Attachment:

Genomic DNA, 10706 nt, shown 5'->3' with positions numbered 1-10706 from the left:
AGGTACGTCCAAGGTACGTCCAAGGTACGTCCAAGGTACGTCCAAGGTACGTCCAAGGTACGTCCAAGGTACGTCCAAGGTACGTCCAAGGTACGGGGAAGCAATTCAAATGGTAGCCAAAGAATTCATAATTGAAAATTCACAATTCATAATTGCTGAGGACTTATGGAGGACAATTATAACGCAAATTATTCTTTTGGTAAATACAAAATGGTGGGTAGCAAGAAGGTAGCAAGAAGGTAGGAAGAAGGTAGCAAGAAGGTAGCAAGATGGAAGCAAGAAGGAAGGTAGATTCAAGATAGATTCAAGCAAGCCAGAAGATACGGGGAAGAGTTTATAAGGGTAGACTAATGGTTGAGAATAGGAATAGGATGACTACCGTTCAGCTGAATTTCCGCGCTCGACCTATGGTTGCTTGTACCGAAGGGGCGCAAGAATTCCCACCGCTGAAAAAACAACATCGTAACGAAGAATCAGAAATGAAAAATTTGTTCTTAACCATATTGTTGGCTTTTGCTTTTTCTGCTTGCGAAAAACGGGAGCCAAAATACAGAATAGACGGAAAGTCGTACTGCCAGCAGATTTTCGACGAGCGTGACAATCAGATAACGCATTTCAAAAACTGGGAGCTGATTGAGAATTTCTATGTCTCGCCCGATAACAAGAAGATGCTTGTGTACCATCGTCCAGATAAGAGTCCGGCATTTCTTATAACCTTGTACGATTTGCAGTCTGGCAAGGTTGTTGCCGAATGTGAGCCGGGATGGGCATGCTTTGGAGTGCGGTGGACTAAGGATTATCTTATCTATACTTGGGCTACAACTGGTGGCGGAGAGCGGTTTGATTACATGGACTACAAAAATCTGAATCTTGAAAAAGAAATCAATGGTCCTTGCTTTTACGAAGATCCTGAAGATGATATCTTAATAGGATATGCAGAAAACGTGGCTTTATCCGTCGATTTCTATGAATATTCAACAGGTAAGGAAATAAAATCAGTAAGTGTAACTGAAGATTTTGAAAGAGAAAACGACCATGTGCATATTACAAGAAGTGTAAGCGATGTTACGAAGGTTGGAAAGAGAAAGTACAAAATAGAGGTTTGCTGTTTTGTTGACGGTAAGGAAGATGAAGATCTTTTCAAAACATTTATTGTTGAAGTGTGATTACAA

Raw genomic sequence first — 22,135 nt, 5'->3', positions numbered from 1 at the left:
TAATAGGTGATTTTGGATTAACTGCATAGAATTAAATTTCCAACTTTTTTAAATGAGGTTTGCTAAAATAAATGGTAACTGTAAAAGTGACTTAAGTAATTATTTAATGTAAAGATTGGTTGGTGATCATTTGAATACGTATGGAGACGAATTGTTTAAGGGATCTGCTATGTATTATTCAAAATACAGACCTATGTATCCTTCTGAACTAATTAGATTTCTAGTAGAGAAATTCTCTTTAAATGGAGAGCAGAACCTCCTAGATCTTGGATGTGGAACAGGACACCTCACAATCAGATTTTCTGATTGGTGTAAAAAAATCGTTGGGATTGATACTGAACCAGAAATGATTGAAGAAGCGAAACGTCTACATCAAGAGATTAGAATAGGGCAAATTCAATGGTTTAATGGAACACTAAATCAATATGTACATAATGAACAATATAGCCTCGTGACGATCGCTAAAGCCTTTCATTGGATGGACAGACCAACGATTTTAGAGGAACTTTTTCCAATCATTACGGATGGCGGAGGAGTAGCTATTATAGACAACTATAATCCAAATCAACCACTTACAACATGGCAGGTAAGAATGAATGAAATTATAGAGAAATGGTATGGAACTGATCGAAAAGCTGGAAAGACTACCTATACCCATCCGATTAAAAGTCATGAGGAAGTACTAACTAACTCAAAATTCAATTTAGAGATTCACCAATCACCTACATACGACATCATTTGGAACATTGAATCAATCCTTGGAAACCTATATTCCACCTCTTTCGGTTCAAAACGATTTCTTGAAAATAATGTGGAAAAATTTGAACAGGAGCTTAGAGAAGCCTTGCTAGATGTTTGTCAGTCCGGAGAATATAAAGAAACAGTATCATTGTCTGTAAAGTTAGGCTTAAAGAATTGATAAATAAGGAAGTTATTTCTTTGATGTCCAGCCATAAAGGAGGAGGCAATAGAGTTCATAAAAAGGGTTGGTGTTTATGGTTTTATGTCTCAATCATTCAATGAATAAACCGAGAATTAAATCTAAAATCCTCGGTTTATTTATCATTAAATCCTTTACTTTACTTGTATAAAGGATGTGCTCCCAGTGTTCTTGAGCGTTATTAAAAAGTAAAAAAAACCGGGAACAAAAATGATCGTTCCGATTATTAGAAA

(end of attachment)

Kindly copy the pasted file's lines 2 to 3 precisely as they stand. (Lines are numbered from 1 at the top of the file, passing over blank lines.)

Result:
AGGTACGTCCAAGGTACGTCCAAGGTACGTCCAAGGTACGTCCAAGGTACGTCCAAGGTACGTCCAAGGTACGTCCAAGGTACGTCCAAGGTACGGGGAAGCAATTCAAATGGTAGCCAAAGAATTCATAATTGAAAATTCACAATTCATAATTGCTGAGGACTTATGGAGGACAATTATAACGCAAATTATTCTTTTGGTAAATACAAAATGGTGGGTAGCAAGAAGGTAGCAAGAAGGTAGGAAGAAGGTAGCAAGAAGGTAGCAAGATGGAAGCAAGAAGGAAGGTAGATTCAAGATAGATTCAAGCAAGCCAGAAGATACGGGGAAGAGTTTATAAGGGTAGACTAATGGTTGAGAATAGGAATAGGATGACTACCGTTCAGCTGAATTTCCGCGCTCGACCTATGGTTGCTTGTACCGAAGGGGCGCAAGAATTCCCACCGCTGAAAAAACAACATCGTAACGAAGAATCAGAAATGAAAAATTTGTTCTTAACCATATTGTTGGCTTTTGCTTTTTCTGCTTGCGAAAAACGGGAGCCAAAATACAGAATAGACGGAAAGTCGTACTGCCAGCAGATTTTCGACGAGCGTGACAATCAGATAACGCATTTCAAAAACTGGGAGCTGATTGAGAATTTCTATGTCTCGCCCGATAACAAGAAGATGCTTGTGTACCATCGTCCAGATAAGAGTCCGGCATTTCTTATAACCTTGTACGATTTGCAGTCTGGCAAGGTTGTTGCCGAATGTGAGCCGGGATGGGCATGCTTTGGAGTGCGGTGGACTAAGGATTATCTTATCTATACTTGGGCTACAACTGGTGGCGGAGAGCGGTTTGATTACATGGACTACAAAAATCTGAATCTTGAAAAAGAAATCAATGGTCCTTGCTTTTACGAAGATCCTGAAGATGATATCTTAATAGGATATGCAGAAAACGTGGCTTTATCCGTCGATTTCTATGAATATTCAACAGGTAAGGAAATAAAATCAGTAAGTGTAACTGAAGATTTTGAAAGAGAAAACGACCATGTGCATATTACAAGAAGTGTAAGCGATGTTACGAAGGTTGGAAAGAGAAAGTACAAAATAGAGGTTTGCTGTTTTGTTGACGGTAAGGAAGATGAAGATCTTTTCAAAACATTTATTGTTGAAGTGTGATTACAA

Raw genomic sequence first — 22,135 nt, 5'->3', positions numbered from 1 at the left: